Weeks pass, and Katniss is held prisoner while her fate is decided. But truthfully, she wants nothing more than to die and feels she no longer has "any allegiance to these monsters called human beings." But then Haymitch Abernathy comes to her, and tells her she is going home. Her actions have been attributed to shell shock. Haymitch also tells Katniss that Snow is dead, crushed to death by the crowd, or perhaps from choking on his own blood as he laughed after Katniss's assassination of Coin.
Back at home, months go by before Katniss emerges from her grief. Peeta, also back from the Capitol, plants primroses around her house as a reminder of her sister. Life slowly takes on a quiet normalcy, and Katniss finds bits of happiness to cling to. When Peeta asks, "You love me. Real or not real?" she is able to reply, "Real." And looking at him, Katniss knows that he is the one she needed to survive all along. Not Gale and his fire, "kindled with rage and hatred," but the boy with the bread, who represents hope for the future. He makes her believe the world can be good again.
Twenty years after the second rebellion, Katniss is playing with her daughter outside their home. It took her 15 years to decide it was all right to bring children into the world. But now the girl is learning about the history of Panem in school, and she asks questions that are difficult to answer. Katniss comforts herself that she will find a way. In the meantime, she plays a game with herself in which she focuses on the good she has witnessed in the world. It has become a little repetitive after 20 years, but she knows there are much worse games to play.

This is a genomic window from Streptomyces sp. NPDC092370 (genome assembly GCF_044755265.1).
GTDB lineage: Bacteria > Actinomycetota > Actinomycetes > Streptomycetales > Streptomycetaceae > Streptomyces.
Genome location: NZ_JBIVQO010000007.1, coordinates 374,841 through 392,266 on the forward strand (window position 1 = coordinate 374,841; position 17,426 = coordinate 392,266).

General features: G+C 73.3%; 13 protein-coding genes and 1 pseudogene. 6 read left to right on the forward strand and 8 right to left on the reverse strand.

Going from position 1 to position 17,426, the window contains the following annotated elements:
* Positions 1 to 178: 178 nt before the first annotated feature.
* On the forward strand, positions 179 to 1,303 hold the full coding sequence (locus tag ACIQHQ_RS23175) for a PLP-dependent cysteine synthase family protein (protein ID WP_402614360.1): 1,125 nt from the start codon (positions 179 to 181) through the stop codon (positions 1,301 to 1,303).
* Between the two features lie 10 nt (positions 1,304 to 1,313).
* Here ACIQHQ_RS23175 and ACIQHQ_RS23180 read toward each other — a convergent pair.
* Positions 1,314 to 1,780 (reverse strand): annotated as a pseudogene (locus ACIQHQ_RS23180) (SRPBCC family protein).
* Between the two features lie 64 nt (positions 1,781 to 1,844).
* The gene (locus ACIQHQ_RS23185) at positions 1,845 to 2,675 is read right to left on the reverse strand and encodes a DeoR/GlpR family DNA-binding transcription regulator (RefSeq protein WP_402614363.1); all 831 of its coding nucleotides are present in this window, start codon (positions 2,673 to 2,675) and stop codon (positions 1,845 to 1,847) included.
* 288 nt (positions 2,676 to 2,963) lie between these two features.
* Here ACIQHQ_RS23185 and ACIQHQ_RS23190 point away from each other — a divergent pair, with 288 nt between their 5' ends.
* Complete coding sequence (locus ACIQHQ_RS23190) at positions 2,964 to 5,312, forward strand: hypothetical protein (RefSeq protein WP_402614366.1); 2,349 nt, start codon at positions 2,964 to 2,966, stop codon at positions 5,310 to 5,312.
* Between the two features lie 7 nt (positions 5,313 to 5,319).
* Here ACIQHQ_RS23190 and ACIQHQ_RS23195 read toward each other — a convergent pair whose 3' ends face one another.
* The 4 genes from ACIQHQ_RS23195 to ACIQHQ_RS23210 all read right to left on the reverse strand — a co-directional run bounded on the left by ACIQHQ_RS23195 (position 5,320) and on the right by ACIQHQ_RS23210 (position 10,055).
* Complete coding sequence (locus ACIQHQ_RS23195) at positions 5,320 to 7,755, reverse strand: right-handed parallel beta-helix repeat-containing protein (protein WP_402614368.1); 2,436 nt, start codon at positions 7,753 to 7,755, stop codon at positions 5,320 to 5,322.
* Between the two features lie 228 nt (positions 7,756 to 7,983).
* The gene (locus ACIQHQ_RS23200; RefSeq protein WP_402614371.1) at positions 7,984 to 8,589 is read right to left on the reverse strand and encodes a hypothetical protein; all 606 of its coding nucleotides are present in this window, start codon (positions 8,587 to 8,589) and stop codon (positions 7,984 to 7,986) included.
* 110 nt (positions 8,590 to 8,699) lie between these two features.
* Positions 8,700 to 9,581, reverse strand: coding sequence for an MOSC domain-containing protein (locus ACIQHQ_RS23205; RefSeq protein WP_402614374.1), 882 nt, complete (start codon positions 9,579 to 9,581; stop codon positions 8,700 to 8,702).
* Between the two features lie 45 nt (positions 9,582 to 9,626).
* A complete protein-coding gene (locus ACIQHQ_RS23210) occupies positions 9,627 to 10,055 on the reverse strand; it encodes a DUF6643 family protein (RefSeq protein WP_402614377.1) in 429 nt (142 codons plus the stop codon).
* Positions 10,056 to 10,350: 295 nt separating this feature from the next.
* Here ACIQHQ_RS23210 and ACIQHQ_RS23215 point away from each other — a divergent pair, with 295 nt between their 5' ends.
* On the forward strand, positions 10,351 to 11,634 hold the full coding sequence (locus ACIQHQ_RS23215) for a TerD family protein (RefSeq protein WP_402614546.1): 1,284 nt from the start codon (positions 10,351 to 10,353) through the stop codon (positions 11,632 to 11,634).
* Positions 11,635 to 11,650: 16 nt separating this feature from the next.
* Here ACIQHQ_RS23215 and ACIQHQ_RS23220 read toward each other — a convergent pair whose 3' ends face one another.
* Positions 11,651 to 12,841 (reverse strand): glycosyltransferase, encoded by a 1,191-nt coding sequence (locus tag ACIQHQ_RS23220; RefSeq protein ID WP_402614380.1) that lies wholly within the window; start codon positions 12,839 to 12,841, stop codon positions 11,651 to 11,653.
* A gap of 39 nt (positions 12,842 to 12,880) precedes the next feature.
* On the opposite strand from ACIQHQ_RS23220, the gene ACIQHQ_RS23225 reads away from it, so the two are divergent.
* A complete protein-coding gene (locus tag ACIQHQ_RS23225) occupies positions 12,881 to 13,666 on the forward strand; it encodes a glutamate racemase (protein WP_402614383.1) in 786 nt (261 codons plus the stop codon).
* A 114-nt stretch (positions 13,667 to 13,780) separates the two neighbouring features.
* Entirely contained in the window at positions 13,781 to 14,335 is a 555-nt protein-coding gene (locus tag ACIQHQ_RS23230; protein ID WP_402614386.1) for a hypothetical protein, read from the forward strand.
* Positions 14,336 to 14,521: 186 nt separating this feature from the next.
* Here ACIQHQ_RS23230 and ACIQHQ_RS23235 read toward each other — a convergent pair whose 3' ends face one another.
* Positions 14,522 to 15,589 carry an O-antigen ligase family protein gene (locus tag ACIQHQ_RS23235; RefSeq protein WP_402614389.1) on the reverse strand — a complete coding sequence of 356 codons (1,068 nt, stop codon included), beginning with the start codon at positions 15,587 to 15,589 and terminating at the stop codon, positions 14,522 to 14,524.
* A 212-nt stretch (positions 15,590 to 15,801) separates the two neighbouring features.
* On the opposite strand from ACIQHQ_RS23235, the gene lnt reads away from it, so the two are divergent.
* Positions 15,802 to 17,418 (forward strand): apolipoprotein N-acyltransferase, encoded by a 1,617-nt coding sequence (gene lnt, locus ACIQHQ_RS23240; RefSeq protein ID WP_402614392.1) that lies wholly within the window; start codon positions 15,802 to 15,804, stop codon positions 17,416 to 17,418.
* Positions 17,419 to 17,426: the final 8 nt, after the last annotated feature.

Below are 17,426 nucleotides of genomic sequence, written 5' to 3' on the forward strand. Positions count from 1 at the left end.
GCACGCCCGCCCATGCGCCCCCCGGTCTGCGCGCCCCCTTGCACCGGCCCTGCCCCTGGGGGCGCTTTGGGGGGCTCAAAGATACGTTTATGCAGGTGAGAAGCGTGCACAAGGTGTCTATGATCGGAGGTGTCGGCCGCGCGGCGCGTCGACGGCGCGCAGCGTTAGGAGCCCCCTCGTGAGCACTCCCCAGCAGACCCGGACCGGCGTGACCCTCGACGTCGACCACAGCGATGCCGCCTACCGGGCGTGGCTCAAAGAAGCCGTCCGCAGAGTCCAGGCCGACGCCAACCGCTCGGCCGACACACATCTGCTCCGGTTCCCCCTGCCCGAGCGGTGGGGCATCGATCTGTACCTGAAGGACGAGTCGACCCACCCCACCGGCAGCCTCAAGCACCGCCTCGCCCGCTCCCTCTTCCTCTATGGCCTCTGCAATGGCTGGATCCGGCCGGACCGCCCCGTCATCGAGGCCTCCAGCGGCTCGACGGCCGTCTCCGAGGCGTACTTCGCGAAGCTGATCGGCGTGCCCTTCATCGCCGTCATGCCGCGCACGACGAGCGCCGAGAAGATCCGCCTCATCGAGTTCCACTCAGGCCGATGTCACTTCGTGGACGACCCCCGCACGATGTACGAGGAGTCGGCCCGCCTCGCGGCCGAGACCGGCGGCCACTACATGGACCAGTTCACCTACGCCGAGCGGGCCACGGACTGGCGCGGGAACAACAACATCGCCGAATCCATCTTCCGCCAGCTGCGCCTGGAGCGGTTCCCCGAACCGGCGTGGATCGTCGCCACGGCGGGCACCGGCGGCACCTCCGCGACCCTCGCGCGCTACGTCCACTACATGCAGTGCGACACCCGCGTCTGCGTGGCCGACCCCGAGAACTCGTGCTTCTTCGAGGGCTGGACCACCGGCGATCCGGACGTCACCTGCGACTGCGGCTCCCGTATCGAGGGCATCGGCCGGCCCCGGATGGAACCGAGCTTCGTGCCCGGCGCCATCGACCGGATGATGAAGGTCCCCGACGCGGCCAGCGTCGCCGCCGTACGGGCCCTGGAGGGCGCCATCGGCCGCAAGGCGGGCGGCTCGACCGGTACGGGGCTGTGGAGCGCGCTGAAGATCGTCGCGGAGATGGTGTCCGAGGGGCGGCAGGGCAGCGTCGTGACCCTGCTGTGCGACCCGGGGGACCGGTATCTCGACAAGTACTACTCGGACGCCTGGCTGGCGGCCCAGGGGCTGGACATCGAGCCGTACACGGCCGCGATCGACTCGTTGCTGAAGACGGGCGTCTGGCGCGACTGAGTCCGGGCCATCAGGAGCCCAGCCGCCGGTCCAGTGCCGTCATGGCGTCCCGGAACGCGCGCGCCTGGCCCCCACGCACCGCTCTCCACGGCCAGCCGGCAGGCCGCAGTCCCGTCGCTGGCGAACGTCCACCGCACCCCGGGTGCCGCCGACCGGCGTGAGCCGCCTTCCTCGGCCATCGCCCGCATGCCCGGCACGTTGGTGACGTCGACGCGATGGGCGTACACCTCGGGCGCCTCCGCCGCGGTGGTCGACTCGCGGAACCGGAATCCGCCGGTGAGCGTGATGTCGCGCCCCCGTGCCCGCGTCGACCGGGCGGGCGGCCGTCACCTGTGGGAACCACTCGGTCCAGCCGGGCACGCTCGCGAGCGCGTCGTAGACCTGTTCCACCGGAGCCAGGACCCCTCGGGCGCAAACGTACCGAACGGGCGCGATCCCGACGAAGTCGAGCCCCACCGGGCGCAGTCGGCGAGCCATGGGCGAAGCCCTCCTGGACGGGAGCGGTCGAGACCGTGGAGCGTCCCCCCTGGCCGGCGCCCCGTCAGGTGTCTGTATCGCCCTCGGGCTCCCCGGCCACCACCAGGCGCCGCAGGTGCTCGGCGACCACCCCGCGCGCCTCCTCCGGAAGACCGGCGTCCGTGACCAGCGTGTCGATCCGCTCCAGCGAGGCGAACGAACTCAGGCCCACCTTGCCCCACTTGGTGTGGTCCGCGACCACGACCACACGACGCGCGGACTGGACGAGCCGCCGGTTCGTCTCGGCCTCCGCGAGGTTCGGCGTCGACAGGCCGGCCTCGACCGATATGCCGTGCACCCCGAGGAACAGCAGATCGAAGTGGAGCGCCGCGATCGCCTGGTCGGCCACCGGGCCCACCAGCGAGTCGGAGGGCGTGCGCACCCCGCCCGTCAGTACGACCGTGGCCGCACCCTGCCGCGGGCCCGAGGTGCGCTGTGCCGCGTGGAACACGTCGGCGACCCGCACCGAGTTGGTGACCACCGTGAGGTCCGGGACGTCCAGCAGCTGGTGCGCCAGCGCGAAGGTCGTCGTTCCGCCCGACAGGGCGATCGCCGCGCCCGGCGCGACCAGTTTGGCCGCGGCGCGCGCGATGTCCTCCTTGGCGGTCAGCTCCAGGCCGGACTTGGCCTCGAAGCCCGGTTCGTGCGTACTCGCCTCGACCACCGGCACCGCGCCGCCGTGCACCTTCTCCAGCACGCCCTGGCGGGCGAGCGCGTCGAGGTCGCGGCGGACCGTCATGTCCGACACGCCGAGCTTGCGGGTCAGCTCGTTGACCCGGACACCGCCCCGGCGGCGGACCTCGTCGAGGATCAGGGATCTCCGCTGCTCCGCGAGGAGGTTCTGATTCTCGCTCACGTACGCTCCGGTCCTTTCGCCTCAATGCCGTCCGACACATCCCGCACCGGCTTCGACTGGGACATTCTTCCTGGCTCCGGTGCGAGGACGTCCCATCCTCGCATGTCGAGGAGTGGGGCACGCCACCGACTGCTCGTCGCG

Propaganda—the systematic use of information to promote a particular political cause or point of view—features prominently throughout the Hunger Games. Designed to shape and manipulate other people's beliefs and actions, it is crafted from a combination of symbols, images, half-truths, and partial information cherry-picked to reveal only one side of an issue. Although propaganda is used almost every day, in every country, it becomes much more visible in times of war, where it can be used as a powerful weapon.
Throughout The Hunger Games trilogy, Suzanne Collins tries to show readers just how effective propaganda can be, and how dangerous. In Book 1, it is clear that the Capitol has fed a steady diet of misinformation to citizens for decades. It decides what is shown, and how news and events are portrayed. Government mouthpieces, such as Caesar Flickerman, then present the information in the approved manner. Many of these broadcasts are mandatory viewing throughout Panem, ensuring the government's messages are received.
The Capitol has even revised Panem's history to suit its purposes. A carefully composed speech, presented regularly throughout Panem, revisits the myth of a magnificent country that rose from the ashes of war, and of the "shining Capitol" that saved the world from destruction, and brought peace and prosperity to its citizens. Left out, of course, is the fact that most of the prosperity is enjoyed only by citizens of the Capitol, and that the other districts serve the capitol as slaves. Language is carefully manipulated to reinforce this story. The first rebellion by the districts is now called the "Dark Days," for example, with no mention of the horrible conditions that led to it. The police put in place to keep the districts under control are euphemistically called Peacekeepers, an unusual name for officers who are allowed to beat and kill to keep others in line.
The power of propaganda is shown most explicitly in Mockingjay, in which readers see a battle of propagandists unfold. In the Capitol, the government struggles to retain control over communications even as the rebels begin to break into its system. It also recognizes the importance of having the right figurehead for its messages and begins using a brainwashed Peeta Mellark as a mouthpiece.